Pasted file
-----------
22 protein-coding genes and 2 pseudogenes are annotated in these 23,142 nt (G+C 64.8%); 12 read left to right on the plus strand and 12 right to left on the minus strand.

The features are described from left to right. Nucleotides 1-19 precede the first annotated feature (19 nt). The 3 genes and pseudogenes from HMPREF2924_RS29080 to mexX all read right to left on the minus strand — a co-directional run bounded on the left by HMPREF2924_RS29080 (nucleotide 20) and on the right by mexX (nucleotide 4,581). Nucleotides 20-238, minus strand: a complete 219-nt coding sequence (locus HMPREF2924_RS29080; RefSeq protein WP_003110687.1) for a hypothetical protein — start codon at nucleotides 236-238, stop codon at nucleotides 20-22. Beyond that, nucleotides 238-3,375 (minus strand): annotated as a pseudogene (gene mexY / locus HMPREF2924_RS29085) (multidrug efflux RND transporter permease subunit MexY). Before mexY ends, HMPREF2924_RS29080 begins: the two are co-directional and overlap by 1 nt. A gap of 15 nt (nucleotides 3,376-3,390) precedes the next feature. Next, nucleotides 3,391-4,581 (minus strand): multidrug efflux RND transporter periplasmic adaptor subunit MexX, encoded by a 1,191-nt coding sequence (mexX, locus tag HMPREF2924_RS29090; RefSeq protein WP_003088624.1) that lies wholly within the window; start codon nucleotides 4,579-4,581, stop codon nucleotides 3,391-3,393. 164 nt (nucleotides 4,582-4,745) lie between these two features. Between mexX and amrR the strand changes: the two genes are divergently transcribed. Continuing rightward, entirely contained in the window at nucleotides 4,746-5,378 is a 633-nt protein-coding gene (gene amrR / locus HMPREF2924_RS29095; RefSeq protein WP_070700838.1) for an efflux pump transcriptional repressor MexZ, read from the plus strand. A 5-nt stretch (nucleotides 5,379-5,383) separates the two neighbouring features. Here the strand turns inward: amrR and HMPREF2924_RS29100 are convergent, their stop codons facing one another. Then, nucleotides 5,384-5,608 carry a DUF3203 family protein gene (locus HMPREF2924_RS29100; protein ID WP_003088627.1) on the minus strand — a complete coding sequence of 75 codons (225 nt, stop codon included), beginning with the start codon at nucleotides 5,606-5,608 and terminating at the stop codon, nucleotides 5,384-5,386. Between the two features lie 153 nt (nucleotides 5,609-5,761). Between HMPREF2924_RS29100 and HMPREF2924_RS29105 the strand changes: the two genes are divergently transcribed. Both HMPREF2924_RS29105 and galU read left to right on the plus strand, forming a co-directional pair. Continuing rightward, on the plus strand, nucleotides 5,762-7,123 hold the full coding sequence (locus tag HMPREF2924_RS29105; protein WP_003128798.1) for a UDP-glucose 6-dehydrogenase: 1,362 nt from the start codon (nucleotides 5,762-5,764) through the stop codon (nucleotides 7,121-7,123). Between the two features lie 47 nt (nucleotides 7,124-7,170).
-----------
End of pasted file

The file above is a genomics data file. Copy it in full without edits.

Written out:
22 protein-coding genes and 2 pseudogenes are annotated in these 23,142 nt (G+C 64.8%); 12 read left to right on the plus strand and 12 right to left on the minus strand.

The features are described from left to right. Nucleotides 1-19 precede the first annotated feature (19 nt). The 3 genes and pseudogenes from HMPREF2924_RS29080 to mexX all read right to left on the minus strand — a co-directional run bounded on the left by HMPREF2924_RS29080 (nucleotide 20) and on the right by mexX (nucleotide 4,581). Nucleotides 20-238, minus strand: a complete 219-nt coding sequence (locus HMPREF2924_RS29080; RefSeq protein WP_003110687.1) for a hypothetical protein — start codon at nucleotides 236-238, stop codon at nucleotides 20-22. Beyond that, nucleotides 238-3,375 (minus strand): annotated as a pseudogene (gene mexY / locus HMPREF2924_RS29085) (multidrug efflux RND transporter permease subunit MexY). Before mexY ends, HMPREF2924_RS29080 begins: the two are co-directional and overlap by 1 nt. A gap of 15 nt (nucleotides 3,376-3,390) precedes the next feature. Next, nucleotides 3,391-4,581 (minus strand): multidrug efflux RND transporter periplasmic adaptor subunit MexX, encoded by a 1,191-nt coding sequence (mexX, locus tag HMPREF2924_RS29090; RefSeq protein WP_003088624.1) that lies wholly within the window; start codon nucleotides 4,579-4,581, stop codon nucleotides 3,391-3,393. 164 nt (nucleotides 4,582-4,745) lie between these two features. Between mexX and amrR the strand changes: the two genes are divergently transcribed. Continuing rightward, entirely contained in the window at nucleotides 4,746-5,378 is a 633-nt protein-coding gene (gene amrR / locus HMPREF2924_RS29095; RefSeq protein WP_070700838.1) for an efflux pump transcriptional repressor MexZ, read from the plus strand. A 5-nt stretch (nucleotides 5,379-5,383) separates the two neighbouring features. Here the strand turns inward: amrR and HMPREF2924_RS29100 are convergent, their stop codons facing one another. Then, nucleotides 5,384-5,608 carry a DUF3203 family protein gene (locus HMPREF2924_RS29100; protein ID WP_003088627.1) on the minus strand — a complete coding sequence of 75 codons (225 nt, stop codon included), beginning with the start codon at nucleotides 5,606-5,608 and terminating at the stop codon, nucleotides 5,384-5,386. Between the two features lie 153 nt (nucleotides 5,609-5,761). Between HMPREF2924_RS29100 and HMPREF2924_RS29105 the strand changes: the two genes are divergently transcribed. Both HMPREF2924_RS29105 and galU read left to right on the plus strand, forming a co-directional pair. Continuing rightward, on the plus strand, nucleotides 5,762-7,123 hold the full coding sequence (locus tag HMPREF2924_RS29105; protein WP_003128798.1) for a UDP-glucose 6-dehydrogenase: 1,362 nt from the start codon (nucleotides 5,762-5,764) through the stop codon (nucleotides 7,121-7,123). Between the two features lie 47 nt (nucleotides 7,124-7,170).